- Will you see any bears?
- What does my student need to pack?
- Why Can’t Students Bring Phones?
- What is your program’s accreditation and your instructors' experience?
- Why do we take trips into the wilderness?
- Where are your trips located?
We might see a bear if we are lucky! Black bears are a healthy and important part of the ecosystem in the Sierra.
The bears we might see in our course area are Black Bears. Black bears come in a range of colors including black, brown, cinnamon, tan and blonde. They are shy, non-aggressive omnivores that eat grass, berries, insects, acorns, birds, dead animals and anything they can easily access.
Black Bears also are attracted to garbage, compost, human food, strongly scented lotions, sunscreens, toiletries, pet food, animal food, small livestock and pets. Unfortunately, when bears are able to access improperly stored trash and food, they become habituated to human spaces, and lose their shyness.
We teach our students about proper food, toiletries and trash storage to maintain healthy, shy bears that are not interested in approaching people. Typically we pack our food and toiletries in “bear Canisters” or Ursacks. We encourage everyone to pack minimal toiletries and unscented items whenever possible.
Occasionally our groups get the opportunity to see a black bear in the wild from a distance! Typically these bears will run away from the group once they notice our presence.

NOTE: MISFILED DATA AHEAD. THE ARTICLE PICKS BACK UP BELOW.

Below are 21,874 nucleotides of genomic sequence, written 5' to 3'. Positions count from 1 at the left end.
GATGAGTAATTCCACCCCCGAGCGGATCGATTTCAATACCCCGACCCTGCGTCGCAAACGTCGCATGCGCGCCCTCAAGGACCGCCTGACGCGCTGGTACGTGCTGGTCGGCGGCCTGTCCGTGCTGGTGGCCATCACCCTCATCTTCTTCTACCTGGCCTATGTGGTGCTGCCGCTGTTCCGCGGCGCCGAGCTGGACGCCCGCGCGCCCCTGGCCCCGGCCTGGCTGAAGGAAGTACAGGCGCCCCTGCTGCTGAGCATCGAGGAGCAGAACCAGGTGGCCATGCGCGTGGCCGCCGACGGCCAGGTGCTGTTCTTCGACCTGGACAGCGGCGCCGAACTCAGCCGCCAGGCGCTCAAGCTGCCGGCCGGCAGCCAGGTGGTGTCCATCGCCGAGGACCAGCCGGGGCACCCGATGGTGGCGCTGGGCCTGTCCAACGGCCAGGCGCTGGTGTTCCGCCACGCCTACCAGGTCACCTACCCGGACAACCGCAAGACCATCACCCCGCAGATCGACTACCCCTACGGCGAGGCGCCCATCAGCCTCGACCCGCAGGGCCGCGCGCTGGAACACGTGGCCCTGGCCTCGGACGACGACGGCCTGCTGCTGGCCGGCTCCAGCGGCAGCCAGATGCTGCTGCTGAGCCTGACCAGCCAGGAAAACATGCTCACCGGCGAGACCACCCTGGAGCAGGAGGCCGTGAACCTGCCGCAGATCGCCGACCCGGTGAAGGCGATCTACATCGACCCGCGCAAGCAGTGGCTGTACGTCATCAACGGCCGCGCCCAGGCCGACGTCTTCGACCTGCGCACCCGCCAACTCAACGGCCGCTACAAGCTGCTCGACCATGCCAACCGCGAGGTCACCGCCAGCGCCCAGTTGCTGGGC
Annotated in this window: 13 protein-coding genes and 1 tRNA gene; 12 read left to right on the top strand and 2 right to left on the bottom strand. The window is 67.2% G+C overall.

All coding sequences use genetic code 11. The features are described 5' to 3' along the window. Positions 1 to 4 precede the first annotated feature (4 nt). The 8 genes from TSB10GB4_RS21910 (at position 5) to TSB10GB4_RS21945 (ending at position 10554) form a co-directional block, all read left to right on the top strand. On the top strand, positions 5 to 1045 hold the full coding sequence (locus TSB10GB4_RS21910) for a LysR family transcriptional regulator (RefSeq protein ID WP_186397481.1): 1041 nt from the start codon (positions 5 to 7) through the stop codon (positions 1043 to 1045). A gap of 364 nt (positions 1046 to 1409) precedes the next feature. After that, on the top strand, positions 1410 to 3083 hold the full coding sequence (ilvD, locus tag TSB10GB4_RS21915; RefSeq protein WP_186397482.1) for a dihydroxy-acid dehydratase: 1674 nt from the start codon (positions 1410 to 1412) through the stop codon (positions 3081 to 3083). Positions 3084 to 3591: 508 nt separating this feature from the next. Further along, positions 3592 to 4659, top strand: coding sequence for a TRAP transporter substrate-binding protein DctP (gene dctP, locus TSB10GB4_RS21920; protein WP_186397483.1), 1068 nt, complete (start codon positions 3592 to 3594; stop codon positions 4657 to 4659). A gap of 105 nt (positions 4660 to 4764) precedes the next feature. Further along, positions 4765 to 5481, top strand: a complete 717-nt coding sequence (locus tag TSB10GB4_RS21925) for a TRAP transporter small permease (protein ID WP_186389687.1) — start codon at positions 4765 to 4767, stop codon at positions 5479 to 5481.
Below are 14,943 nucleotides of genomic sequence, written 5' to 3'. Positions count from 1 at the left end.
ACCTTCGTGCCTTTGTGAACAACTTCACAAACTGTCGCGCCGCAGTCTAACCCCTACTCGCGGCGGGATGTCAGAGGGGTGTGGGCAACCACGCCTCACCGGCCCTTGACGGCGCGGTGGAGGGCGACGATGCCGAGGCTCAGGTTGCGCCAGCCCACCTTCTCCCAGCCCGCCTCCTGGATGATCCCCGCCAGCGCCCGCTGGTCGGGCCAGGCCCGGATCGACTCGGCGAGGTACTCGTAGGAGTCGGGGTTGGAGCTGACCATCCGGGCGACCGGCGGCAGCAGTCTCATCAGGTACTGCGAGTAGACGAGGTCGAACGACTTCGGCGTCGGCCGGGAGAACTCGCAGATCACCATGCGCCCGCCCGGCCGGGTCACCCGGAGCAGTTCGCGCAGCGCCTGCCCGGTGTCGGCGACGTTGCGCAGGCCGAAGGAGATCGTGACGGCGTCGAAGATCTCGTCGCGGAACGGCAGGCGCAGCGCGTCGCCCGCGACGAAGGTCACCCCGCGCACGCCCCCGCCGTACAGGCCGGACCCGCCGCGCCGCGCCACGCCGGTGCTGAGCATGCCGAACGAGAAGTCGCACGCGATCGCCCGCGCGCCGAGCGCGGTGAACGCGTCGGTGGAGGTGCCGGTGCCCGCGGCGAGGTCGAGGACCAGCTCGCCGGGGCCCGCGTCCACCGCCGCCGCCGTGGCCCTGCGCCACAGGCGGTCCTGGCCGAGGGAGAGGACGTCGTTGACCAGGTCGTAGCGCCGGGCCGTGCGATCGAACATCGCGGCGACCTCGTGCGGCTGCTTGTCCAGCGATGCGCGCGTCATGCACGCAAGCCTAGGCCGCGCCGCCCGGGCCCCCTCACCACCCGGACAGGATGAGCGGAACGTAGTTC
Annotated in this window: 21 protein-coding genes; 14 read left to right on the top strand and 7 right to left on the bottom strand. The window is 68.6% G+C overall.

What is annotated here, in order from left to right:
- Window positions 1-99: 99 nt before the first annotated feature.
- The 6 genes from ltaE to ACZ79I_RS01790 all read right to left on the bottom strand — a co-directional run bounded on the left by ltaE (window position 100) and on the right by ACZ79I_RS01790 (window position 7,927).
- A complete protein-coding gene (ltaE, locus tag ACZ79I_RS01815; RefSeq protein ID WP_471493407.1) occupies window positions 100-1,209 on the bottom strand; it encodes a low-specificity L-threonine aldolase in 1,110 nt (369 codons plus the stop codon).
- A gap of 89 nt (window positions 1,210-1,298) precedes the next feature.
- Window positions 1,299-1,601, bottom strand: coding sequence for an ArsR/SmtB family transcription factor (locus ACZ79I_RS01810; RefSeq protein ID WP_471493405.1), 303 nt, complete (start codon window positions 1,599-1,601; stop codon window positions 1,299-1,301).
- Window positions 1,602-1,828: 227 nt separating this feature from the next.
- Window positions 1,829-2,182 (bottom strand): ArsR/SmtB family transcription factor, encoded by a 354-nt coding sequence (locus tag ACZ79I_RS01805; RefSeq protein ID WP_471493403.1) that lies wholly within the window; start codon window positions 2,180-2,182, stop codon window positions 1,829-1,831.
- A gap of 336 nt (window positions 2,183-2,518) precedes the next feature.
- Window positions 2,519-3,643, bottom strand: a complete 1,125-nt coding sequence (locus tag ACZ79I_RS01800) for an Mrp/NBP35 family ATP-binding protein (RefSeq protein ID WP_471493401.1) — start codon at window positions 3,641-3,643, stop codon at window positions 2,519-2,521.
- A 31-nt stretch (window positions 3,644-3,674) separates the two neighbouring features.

During our pre-course parent and student meetings, we’ll review our detailed Personal Equipment lists for each trip. We’ve tried to craft the packing lists so that items are reusable year after year. These equipment lists can also be found in the Outdoor Education Course Catalog on the Veracross Parent Portal.
The outdoor program provides group equipment including shelters, and food/cooking related items. In lieu of tents, we use "mids.” Mids are packable, lightweight shelters that help reduce pack weight. They are high quality shelters used by mountaineers!
Students should only bring items listed on the personal equipment list. Radios, cell phones, electronic games, personal stereos or candy are not permitted in the field and will remain in our transport vans for the duration of the course.
Students are highly active and engaged out in the wilderness. They practice critical backpacking skills like route planning, map reading and compass navigation, selecting and cooking food, proper prep and cleanup, using the correct equipment, negotiating how much fuel to take, selecting a campsite, pitching shelters, packing their packs effectively, hygiene, self-care, temperature regulation and equipment maintenance. Depending on the course itinerary, students get to hike, camp, rappel and explore some of the most beautiful landscapes in California.
Starting in the Middle School, students begin engaging in monitored solitude where they are allotted time alone to reflect and journal about their experience. This time increases with each grade course and is carefully observed by instructors via check-ins. This time encourages contemplation, reflection, meditation and introspection. On varying levels, it can teach self-reliance, patience, stamina, appreciation of self, appreciation of others, meaning of the course and/or the meaning of life. It’s also a time for rest and recuperation.